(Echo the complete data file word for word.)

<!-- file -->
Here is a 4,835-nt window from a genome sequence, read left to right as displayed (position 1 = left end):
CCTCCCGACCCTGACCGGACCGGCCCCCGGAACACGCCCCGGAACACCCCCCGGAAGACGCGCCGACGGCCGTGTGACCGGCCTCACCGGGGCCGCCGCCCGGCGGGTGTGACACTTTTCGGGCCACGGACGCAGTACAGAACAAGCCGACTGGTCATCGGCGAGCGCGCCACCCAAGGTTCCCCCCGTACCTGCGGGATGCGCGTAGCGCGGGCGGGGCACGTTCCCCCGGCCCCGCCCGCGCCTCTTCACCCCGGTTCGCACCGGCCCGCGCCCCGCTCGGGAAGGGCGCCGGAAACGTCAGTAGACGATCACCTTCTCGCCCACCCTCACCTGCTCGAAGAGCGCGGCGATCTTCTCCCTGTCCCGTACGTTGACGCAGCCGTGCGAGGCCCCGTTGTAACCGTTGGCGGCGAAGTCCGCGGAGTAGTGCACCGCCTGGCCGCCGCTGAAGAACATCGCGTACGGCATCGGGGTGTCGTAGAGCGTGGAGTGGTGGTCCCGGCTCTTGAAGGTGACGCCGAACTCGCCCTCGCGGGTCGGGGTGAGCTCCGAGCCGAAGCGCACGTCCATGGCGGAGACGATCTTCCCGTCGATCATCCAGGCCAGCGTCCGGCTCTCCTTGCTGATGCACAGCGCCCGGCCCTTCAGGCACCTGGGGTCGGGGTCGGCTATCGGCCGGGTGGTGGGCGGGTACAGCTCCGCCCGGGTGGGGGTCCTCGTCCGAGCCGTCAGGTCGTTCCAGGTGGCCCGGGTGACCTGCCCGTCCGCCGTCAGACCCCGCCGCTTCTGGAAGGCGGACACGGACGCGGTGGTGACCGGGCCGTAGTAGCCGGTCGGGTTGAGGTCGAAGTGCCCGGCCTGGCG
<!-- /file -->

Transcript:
Here is a 4,835-nt window from a genome sequence, read left to right as displayed (position 1 = left end):
CCTCCCGACCCTGACCGGACCGGCCCCCGGAACACGCCCCGGAACACCCCCCGGAAGACGCGCCGACGGCCGTGTGACCGGCCTCACCGGGGCCGCCGCCCGGCGGGTGTGACACTTTTCGGGCCACGGACGCAGTACAGAACAAGCCGACTGGTCATCGGCGAGCGCGCCACCCAAGGTTCCCCCCGTACCTGCGGGATGCGCGTAGCGCGGGCGGGGCACGTTCCCCCGGCCCCGCCCGCGCCTCTTCACCCCGGTTCGCACCGGCCCGCGCCCCGCTCGGGAAGGGCGCCGGAAACGTCAGTAGACGATCACCTTCTCGCCCACCCTCACCTGCTCGAAGAGCGCGGCGATCTTCTCCCTGTCCCGTACGTTGACGCAGCCGTGCGAGGCCCCGTTGTAACCGTTGGCGGCGAAGTCCGCGGAGTAGTGCACCGCCTGGCCGCCGCTGAAGAACATCGCGTACGGCATCGGGGTGTCGTAGAGCGTGGAGTGGTGGTCCCGGCTCTTGAAGGTGACGCCGAACTCGCCCTCGCGGGTCGGGGTGAGCTCCGAGCCGAAGCGCACGTCCATGGCGGAGACGATCTTCCCGTCGATCATCCAGGCCAGCGTCCGGCTCTCCTTGCTGATGCACAGCGCCCGGCCCTTCAGGCACCTGGGGTCGGGGTCGGCTATCGGCCGGGTGGTGGGCGGGTACAGCTCCGCCCGGGTGGGGGTCCTCGTCCGAGCCGTCAGGTCGTTCCAGGTGGCCCGGGTGACCTGCCCGTCCGCCGTCAGACCCCGCCGCTTCTGGAAGGCGGACACGGACGCGGTGGTGACCGGGCCGTAGTAGCCGGTCGGGTTGAGGTCGAAGTGCCCGGCCTGGCG